Vail Daily column: The Obama legacy
On Tuesday, in Chicago, President Obama will deliver his farewell address, at which time he’ll certainly talk about his legacy. But history, not the outgoing president will assess his legacy. So just how might future historians judge the Obama years?
President Obama will leave office with an almost unheard of 55 percent personal approval rating, but at the same time, 59 percent of the country feels we’re on the wrong track. It’s also somewhat paradoxical that even with such a high approval rating during his tenure the Democratic Party lost 65 House seats, 13 Senate seats, 12 governorships and more than 900 state legislature seats.
Irrespective of the above, history will note that the president withdrew forces from Iraq and Afghanistan, used only multilateral/multi-national efforts in his foreign policy dealings, established the United States as the driving force behind the fight for climate change and restored a faltering economy.
Comprehensive health care reform was passed on Obama’s watch making it possible for millions of previously uninsured to buy health insurance. At the same time however, the Affordable Care Act brought higher premiums, larger deductibles and fewer choices to millions of others.
Meanwhile, on the day Donald Trump takes the Oath of Office the new president will inherit a deeply divided nation, begging the question of whether the nation is more or less divided than it was when President Obama took office. Disunity is difficult to measure, but judging from how the left accepted the results of the past election, one can make a reasoned argument that the national divisiveness quotient is on the upswing.
Then there’s the national treasury. When President Obama entered office the national debt stood at approximately $10 trillion — when he exits the Oval Office our debt will stand at approximately $20 trillion.
To be fair, those are raw numbers that must first be put into context. To do that, we should look at the debt to Gross Domestic Product ratio. A ratio that affects our borrowing power, the yield of government bonds, our ability to rebuild our military, pay entitlements, repair a crumbling infrastructure, etc., etc.
Between 1940 and 2016, our debt to GDP ratio averaged 62 percent, reaching an all time high of 122 percent in 1946 immediately after World War II and a record low of 31.7 percent in the year former President Richard Nixon resigned.
When Obama took office he inherited a debt to GDP ratio of 83 percent, which was higher than our 75-year average. Meanwhile since 2009 that ratio has deteriorated significantly and now stands at 104 percent.
All presidents inherit the economy from their predecessor, and in this case Obama will leave President-elect Donald Trump with a debt and deficit trending higher than what he inherited from former President George W. Bush.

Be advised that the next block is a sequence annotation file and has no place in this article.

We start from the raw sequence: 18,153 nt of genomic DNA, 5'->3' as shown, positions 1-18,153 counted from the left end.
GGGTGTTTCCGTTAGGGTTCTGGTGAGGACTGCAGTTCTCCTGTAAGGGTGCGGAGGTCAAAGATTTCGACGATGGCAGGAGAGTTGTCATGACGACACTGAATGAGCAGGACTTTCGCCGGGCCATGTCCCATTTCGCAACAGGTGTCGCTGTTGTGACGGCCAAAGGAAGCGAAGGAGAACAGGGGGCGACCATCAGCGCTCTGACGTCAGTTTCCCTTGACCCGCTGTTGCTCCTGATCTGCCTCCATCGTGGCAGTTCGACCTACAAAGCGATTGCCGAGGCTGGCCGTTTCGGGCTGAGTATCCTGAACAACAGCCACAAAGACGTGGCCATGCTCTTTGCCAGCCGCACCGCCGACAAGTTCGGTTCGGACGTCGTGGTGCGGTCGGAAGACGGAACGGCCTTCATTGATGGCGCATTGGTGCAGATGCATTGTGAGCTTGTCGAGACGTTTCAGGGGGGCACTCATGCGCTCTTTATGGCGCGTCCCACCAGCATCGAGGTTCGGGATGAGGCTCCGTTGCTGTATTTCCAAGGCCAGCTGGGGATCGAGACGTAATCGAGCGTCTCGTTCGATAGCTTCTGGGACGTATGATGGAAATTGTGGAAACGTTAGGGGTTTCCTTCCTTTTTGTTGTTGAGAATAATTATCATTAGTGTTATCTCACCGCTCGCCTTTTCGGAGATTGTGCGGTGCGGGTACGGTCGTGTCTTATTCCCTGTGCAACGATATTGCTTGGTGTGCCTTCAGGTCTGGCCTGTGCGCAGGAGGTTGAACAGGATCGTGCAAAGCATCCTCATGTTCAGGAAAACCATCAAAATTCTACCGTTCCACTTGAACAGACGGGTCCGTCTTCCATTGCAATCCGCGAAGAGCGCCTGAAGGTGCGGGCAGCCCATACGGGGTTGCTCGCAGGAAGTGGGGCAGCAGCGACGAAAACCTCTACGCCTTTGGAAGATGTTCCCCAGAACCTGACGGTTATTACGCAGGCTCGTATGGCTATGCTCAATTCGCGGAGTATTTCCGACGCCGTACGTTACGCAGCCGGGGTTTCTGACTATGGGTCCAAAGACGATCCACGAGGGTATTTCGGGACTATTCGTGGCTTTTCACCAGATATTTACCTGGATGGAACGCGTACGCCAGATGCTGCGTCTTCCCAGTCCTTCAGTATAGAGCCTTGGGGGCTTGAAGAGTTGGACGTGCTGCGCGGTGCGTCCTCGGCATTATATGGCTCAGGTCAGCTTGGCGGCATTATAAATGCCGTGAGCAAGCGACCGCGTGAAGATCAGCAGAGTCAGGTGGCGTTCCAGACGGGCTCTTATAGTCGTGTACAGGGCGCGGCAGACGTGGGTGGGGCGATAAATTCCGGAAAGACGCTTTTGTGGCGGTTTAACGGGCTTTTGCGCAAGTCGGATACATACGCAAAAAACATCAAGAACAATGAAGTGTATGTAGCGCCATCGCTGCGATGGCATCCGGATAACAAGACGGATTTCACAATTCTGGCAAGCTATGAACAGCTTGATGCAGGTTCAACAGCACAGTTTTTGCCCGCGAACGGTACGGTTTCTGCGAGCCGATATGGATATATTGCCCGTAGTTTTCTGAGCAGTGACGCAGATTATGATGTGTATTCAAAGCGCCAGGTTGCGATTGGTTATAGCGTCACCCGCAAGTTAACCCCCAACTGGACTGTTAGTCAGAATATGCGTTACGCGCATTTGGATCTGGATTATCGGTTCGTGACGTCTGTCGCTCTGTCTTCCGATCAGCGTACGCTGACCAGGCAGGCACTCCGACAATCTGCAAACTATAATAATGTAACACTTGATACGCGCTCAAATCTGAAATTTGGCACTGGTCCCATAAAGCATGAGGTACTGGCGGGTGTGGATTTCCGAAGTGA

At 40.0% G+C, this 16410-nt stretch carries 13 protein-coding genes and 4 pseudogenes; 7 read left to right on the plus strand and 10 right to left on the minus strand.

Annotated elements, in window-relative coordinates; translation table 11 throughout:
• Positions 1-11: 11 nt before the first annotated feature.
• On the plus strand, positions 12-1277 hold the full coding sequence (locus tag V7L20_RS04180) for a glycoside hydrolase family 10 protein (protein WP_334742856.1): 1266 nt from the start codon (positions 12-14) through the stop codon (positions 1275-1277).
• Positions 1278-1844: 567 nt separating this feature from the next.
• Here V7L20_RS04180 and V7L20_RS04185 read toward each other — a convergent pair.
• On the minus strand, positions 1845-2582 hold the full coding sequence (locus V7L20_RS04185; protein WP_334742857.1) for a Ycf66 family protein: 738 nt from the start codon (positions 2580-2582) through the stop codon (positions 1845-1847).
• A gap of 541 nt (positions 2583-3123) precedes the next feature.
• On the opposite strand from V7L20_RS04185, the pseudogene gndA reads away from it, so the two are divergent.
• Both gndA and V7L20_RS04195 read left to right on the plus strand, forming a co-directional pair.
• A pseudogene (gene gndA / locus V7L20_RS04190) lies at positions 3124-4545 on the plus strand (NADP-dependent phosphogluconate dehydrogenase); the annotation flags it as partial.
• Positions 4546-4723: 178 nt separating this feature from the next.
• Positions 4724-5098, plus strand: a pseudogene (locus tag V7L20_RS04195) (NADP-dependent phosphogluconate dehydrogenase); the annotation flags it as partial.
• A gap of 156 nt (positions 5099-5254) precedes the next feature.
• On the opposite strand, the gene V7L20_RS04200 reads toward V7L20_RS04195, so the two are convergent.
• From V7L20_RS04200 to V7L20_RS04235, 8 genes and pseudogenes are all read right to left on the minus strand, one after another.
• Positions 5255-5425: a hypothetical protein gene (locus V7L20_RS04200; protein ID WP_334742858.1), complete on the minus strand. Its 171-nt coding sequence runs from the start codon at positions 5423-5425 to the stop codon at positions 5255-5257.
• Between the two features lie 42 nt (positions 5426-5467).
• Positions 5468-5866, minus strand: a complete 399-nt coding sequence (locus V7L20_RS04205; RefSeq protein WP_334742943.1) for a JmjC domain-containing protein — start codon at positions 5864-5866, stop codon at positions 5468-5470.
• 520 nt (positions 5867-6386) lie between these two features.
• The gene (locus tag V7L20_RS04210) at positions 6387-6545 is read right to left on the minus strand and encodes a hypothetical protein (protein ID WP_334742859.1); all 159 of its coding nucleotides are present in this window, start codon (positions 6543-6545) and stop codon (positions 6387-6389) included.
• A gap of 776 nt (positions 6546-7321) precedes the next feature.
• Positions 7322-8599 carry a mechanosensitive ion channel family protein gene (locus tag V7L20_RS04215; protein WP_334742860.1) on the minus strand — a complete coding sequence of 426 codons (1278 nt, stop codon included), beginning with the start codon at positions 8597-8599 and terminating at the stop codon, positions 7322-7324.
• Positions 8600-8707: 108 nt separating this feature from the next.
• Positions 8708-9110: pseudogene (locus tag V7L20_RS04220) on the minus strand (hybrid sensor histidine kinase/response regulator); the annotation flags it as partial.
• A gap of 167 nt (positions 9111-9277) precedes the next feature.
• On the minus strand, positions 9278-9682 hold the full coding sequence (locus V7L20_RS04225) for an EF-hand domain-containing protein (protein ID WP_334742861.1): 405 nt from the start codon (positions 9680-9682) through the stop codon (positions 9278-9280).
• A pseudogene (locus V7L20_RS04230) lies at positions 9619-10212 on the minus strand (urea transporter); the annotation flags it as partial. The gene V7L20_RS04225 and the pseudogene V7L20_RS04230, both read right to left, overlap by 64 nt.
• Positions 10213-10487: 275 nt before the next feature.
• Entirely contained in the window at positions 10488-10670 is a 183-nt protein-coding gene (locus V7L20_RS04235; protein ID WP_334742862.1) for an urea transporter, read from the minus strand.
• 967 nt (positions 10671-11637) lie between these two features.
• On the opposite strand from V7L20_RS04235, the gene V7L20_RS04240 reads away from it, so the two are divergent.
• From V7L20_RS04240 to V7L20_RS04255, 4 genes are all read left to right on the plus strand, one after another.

In light of the above we should ask what did we get for all that money; did the nation’s military grow stronger or become weaker relative to potential adversaries? Were the issues at the Veterans Affairs resolved and are America’s veterans receiving the care they deserve? How did the nation’s schools perform vs. the rest of the world?
Are our borders more or less secure? Were more people added or deleted from welfare roles? Are there more people in the workforce or are there fewer? And given all the talk about foreign governments hacking into our systems, what did the administration do to tighten the nation’s cyber-security?
While historians look to answer those questions, the president’s handling of foreign policy more than any other factor will determine his legacy. The Chinese hack American industry with impunity while its military becomes more aggressive in the South China Sea. Unresolved problems regarding the North Korean and Iranian nuclear capabilities fester, the Islamic State group continues to expand its terror network and our relationship with the Israel, the only democracy in the Middle East, could not be more strained.
But of far greater importance than the aforementioned, history will neither forgive nor forget the president’s inaction regarding the Syrian crisis. In 2011, Obama told the world “Assad must go,” in 2014, he drew a red line regarding the use of chemical weapons and then did nothing as thousands died and millions were driven from their homes.
What could or should have Obama done differently in Syria? We can only speculate. But this much is certain; we had many more options five years ago than we do today — options that did not require boots on the ground. Nonetheless, history will record that the president failed to use all the political levers at his disposal. He exercised neither hard nor soft power. He did nothing to develop consensus among our allies and never used the implicit influence, power or “clout” that accompanies the Oval Office.
Regardless of one’s personal feelings about the president’s legacy, the fact remains that through the president’s inaction history will have no choice but to acknowledge that 400,000 died while the world is experienced its most massive and heart-rending refugee crisis since the end of World War II.
Quote of the day: “Never ascribe to malice, that which can be explained by incompetence.” — Napoleon Bonaparte
Butch Mazzuca, of Edwards, writes regularly for the Vail Daily. He can be reached at firstname.lastname@example.org.
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